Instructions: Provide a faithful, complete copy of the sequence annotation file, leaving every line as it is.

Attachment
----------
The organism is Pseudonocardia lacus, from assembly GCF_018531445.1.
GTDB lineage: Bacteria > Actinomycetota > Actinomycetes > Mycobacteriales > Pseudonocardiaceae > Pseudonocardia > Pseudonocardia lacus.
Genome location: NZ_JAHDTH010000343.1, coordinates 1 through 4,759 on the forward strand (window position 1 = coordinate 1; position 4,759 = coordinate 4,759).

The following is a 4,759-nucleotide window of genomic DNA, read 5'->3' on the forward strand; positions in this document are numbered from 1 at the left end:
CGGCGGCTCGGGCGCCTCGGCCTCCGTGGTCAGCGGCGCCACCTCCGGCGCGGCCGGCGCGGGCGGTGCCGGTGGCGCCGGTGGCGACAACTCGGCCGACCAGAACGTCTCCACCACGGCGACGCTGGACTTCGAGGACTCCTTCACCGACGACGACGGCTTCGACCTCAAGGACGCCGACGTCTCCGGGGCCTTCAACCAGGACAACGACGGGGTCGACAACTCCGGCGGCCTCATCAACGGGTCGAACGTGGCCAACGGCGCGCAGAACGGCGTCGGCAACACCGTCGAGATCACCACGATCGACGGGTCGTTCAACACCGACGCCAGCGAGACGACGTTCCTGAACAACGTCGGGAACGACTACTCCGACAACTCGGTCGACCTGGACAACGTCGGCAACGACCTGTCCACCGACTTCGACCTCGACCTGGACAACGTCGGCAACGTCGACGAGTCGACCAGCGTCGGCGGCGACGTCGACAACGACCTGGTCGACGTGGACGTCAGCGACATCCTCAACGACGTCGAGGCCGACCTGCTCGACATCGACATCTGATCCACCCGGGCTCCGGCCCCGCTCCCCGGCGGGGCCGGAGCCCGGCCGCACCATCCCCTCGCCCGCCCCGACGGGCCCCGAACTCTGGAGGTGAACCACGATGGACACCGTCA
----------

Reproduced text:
The organism is Pseudonocardia lacus, from assembly GCF_018531445.1.
GTDB lineage: Bacteria > Actinomycetota > Actinomycetes > Mycobacteriales > Pseudonocardiaceae > Pseudonocardia > Pseudonocardia lacus.
Genome location: NZ_JAHDTH010000343.1, coordinates 1 through 4,759 on the forward strand (window position 1 = coordinate 1; position 4,759 = coordinate 4,759).

The following is a 4,759-nucleotide window of genomic DNA, read 5'->3' on the forward strand; positions in this document are numbered from 1 at the left end:
CGGCGGCTCGGGCGCCTCGGCCTCCGTGGTCAGCGGCGCCACCTCCGGCGCGGCCGGCGCGGGCGGTGCCGGTGGCGCCGGTGGCGACAACTCGGCCGACCAGAACGTCTCCACCACGGCGACGCTGGACTTCGAGGACTCCTTCACCGACGACGACGGCTTCGACCTCAAGGACGCCGACGTCTCCGGGGCCTTCAACCAGGACAACGACGGGGTCGACAACTCCGGCGGCCTCATCAACGGGTCGAACGTGGCCAACGGCGCGCAGAACGGCGTCGGCAACACCGTCGAGATCACCACGATCGACGGGTCGTTCAACACCGACGCCAGCGAGACGACGTTCCTGAACAACGTCGGGAACGACTACTCCGACAACTCGGTCGACCTGGACAACGTCGGCAACGACCTGTCCACCGACTTCGACCTCGACCTGGACAACGTCGGCAACGTCGACGAGTCGACCAGCGTCGGCGGCGACGTCGACAACGACCTGGTCGACGTGGACGTCAGCGACATCCTCAACGACGTCGAGGCCGACCTGCTCGACATCGACATCTGATCCACCCGGGCTCCGGCCCCGCTCCCCGGCGGGGCCGGAGCCCGGCCGCACCATCCCCTCGCCCGCCCCGACGGGCCCCGAACTCTGGAGGTGAACCACGATGGACACCGTCA